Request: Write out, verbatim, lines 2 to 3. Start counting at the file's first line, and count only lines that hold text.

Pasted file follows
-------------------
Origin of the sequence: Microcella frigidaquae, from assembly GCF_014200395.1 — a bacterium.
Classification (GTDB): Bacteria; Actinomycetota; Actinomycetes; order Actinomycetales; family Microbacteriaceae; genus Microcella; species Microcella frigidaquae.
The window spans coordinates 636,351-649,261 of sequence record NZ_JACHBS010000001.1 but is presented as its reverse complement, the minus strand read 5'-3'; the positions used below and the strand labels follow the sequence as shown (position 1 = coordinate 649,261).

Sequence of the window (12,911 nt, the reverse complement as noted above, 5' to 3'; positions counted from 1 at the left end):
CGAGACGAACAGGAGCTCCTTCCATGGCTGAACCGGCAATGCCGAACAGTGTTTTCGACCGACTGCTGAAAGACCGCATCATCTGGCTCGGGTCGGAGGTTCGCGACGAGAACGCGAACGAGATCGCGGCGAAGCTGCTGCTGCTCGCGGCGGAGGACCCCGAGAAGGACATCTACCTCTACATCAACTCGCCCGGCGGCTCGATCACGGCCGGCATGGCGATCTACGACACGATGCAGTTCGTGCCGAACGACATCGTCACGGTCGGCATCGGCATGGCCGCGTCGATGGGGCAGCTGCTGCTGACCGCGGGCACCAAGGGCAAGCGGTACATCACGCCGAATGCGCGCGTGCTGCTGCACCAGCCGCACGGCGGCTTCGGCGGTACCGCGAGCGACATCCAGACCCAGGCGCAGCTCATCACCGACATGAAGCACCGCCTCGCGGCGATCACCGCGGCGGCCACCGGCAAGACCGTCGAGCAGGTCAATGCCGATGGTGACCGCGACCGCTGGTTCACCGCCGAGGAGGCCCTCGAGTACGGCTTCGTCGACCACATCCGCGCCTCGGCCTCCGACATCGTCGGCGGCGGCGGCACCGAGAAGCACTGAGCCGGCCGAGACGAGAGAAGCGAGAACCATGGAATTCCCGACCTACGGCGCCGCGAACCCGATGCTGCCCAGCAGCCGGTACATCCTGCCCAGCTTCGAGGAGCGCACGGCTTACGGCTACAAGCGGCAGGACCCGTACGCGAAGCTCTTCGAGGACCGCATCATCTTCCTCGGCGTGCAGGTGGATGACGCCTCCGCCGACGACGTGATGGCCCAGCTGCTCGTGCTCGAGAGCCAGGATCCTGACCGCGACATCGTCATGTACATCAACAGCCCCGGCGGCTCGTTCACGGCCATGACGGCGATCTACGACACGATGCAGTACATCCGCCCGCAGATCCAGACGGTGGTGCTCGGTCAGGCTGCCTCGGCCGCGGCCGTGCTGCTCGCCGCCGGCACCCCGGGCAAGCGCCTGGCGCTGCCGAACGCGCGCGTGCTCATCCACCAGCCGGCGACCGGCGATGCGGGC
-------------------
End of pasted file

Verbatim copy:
Classification (GTDB): Bacteria; Actinomycetota; Actinomycetes; order Actinomycetales; family Microbacteriaceae; genus Microcella; species Microcella frigidaquae.
The window spans coordinates 636,351-649,261 of sequence record NZ_JACHBS010000001.1 but is presented as its reverse complement, the minus strand read 5'-3'; the positions used below and the strand labels follow the sequence as shown (position 1 = coordinate 649,261).